Editor & Publisher has published a fairly generic piece about the use of social in journalism, but it only really gets interesting towards the end, while talking to David Chavern, president and CEO of the News Media Alliance, about the future of social in the news biz:

It’s also a lot harder to combat misinformation when it spreads within private networks, which is why media companies need to engage more directly with their audiences, Chavern said.

And this is the money quote:

“While it’s not a great way to distribute content, it is a wonderful mechanism to talk to your readers about that content,” he said.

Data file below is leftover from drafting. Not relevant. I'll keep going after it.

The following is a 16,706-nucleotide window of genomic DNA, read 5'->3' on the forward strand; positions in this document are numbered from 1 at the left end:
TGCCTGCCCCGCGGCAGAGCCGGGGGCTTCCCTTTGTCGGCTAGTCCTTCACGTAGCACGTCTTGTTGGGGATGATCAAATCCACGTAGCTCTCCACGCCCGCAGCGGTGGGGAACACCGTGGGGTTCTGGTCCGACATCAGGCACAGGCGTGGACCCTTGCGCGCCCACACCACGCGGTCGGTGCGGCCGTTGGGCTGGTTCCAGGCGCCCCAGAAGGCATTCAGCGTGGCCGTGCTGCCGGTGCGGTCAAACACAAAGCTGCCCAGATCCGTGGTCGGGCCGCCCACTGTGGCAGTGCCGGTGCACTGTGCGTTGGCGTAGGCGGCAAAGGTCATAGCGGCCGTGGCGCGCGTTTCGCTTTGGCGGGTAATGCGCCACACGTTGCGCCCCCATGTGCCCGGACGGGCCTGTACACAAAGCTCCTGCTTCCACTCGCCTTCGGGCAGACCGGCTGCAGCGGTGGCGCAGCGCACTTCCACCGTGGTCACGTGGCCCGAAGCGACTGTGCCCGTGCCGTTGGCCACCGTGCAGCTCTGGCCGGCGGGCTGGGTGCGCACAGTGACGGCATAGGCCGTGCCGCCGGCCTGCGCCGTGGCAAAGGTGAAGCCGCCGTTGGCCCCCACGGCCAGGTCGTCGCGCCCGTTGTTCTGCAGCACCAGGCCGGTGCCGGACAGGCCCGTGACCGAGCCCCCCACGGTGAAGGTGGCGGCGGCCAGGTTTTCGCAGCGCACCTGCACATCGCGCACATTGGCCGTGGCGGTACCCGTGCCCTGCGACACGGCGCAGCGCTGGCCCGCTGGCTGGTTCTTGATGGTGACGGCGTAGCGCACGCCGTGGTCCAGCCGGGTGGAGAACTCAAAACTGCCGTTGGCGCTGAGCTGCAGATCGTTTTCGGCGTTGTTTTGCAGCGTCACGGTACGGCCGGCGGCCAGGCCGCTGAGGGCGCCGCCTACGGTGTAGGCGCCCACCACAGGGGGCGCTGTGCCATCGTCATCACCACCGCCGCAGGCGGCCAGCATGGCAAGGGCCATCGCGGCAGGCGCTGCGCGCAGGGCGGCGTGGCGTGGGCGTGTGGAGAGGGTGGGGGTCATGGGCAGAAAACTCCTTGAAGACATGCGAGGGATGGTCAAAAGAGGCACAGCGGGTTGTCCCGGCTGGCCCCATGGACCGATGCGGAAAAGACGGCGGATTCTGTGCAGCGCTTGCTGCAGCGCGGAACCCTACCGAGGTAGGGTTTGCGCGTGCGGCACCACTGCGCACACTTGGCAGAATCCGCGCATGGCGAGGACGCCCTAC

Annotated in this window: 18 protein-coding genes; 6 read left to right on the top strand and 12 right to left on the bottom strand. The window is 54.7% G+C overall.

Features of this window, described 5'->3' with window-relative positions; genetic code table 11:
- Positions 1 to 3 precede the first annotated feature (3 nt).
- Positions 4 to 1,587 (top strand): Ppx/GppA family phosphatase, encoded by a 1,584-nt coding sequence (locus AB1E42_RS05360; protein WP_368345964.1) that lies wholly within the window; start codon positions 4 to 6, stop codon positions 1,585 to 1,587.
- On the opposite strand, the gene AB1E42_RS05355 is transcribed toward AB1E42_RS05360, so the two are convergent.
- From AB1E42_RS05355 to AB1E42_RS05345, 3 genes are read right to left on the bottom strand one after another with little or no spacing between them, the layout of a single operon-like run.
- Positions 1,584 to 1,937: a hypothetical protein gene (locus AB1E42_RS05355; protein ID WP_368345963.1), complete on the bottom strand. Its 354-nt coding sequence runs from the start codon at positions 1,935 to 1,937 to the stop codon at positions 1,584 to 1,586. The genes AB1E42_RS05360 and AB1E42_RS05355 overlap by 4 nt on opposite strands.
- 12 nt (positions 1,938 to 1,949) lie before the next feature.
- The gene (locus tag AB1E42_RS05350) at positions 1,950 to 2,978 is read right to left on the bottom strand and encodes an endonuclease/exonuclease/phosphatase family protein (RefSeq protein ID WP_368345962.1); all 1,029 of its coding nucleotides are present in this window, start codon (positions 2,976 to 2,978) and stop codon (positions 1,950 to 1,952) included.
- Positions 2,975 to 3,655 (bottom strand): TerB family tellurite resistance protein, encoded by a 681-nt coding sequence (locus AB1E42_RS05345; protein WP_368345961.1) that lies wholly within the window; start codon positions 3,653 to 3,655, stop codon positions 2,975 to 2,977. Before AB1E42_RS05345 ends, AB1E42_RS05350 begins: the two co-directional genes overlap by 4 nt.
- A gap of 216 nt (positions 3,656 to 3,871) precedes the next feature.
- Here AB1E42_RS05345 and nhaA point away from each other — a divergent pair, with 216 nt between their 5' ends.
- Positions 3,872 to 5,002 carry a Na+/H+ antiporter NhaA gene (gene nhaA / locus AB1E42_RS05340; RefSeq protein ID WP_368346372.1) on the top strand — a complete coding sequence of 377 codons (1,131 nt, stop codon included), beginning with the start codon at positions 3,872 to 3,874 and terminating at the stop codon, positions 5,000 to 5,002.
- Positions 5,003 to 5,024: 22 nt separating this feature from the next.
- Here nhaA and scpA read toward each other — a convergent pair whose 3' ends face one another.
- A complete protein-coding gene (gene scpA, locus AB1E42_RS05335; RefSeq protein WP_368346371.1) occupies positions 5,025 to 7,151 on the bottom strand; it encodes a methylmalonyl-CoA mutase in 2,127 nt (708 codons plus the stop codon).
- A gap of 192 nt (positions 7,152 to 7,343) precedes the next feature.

I'll keep repeating this until I'm blue in the metaphorical faec, but the journalism business made two massive mistakes around social media over the past half decade:

  1. Confusing "traffic from social" with "audience engagement"
  2. Focusing so much of its energy on Facebook

Many publishers are paying the price for that right now. Others are taking the opportunity to get audience engagement right again, revisiting things we were trying in the late 2000s. It's now or never — there won't be a third chance for many publishers.  

I hear on the grapevine that some publishers are still just hammering away on Facebook because they have literally no strategy for doing anything else. That's worrying, but somehow not surprising.